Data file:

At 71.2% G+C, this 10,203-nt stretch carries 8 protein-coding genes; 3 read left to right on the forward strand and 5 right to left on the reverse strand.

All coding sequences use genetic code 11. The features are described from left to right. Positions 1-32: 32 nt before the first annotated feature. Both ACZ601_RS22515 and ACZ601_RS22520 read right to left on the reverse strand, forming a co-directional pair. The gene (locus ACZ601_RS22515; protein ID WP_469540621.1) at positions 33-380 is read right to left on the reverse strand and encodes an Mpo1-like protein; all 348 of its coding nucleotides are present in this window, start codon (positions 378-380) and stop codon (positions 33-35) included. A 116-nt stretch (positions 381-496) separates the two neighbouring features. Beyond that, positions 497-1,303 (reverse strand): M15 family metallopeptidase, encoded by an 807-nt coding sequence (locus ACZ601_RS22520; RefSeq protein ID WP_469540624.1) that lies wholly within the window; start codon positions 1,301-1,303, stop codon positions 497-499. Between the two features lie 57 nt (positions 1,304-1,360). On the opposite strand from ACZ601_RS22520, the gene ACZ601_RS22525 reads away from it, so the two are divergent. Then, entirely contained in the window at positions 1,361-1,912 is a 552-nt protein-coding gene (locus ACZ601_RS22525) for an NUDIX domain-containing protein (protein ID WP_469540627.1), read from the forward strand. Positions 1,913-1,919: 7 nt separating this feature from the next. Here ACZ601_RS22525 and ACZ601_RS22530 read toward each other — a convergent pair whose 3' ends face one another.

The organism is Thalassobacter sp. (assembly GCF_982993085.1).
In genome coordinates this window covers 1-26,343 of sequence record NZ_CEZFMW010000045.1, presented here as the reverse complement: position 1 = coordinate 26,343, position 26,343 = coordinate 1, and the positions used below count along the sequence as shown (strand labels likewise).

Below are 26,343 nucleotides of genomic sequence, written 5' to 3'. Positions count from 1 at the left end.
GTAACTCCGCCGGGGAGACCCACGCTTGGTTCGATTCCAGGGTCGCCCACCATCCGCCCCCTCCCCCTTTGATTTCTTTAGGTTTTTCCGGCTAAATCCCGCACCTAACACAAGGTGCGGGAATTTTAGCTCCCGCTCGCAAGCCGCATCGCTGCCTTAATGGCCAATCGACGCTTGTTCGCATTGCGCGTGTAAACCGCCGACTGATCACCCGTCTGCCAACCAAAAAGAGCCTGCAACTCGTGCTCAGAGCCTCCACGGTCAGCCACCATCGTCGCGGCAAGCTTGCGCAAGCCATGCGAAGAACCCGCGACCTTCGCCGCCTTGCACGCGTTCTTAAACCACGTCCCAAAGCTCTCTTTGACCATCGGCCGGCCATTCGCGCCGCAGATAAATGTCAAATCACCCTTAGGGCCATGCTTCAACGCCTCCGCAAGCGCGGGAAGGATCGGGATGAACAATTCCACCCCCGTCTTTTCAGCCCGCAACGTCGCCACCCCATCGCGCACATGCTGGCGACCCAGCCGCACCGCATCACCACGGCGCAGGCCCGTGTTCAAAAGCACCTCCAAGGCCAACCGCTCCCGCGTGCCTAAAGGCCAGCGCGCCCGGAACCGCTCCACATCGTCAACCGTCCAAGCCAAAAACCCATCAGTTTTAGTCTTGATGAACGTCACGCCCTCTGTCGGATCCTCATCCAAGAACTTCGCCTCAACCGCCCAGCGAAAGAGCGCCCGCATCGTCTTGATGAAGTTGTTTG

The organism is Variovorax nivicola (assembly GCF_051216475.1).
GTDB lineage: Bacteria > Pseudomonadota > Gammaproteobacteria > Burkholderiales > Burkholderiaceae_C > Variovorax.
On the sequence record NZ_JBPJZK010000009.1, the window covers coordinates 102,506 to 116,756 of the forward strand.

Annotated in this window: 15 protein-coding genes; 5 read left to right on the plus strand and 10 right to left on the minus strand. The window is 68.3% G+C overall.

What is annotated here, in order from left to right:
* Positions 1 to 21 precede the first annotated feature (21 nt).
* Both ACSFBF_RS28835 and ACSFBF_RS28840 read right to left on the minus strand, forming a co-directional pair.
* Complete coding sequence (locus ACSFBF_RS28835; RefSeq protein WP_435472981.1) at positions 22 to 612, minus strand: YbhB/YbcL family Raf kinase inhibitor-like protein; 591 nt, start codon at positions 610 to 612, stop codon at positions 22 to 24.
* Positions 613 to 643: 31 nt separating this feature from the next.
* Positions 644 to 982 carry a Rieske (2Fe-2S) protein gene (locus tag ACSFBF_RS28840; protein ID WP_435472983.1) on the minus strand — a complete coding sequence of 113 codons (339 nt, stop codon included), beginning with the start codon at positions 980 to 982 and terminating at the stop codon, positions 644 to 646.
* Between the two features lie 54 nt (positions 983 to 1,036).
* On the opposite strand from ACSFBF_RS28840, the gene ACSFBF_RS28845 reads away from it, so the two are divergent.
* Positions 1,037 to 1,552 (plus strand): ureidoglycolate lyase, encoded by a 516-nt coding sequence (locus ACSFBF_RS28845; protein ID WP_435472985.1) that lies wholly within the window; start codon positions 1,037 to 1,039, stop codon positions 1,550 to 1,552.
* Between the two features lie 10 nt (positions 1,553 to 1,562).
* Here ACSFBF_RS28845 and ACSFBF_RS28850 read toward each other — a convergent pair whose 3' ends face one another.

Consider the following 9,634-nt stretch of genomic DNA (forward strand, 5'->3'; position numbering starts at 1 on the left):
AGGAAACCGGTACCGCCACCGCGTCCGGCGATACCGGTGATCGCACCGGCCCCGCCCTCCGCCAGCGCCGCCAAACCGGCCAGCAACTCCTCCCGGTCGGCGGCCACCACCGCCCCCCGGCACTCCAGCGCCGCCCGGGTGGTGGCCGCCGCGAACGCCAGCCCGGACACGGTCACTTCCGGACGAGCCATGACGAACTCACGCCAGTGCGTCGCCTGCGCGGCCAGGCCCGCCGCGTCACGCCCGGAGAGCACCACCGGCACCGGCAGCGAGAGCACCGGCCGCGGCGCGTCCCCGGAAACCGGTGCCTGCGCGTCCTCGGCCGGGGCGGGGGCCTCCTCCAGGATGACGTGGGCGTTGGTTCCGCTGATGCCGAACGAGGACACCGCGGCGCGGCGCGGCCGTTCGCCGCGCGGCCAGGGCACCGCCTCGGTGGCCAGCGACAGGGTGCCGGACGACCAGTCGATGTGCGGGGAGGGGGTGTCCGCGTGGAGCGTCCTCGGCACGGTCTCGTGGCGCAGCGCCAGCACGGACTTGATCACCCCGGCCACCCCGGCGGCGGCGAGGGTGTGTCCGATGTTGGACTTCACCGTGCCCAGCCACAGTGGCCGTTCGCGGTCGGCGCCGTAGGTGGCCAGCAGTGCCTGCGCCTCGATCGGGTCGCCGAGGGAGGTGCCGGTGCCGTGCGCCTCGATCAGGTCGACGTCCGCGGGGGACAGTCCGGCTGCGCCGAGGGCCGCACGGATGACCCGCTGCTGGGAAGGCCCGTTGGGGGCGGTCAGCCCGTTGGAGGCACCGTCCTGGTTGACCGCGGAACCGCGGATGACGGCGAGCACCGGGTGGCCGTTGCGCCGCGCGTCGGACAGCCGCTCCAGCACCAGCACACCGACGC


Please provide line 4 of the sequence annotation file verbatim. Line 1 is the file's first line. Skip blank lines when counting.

In genome coordinates this window covers 1-26,343 of sequence record NZ_CEZFMW010000045.1, presented here as the reverse complement: position 1 = coordinate 26,343, position 26,343 = coordinate 1, and the positions used below count along the sequence as shown (strand labels likewise).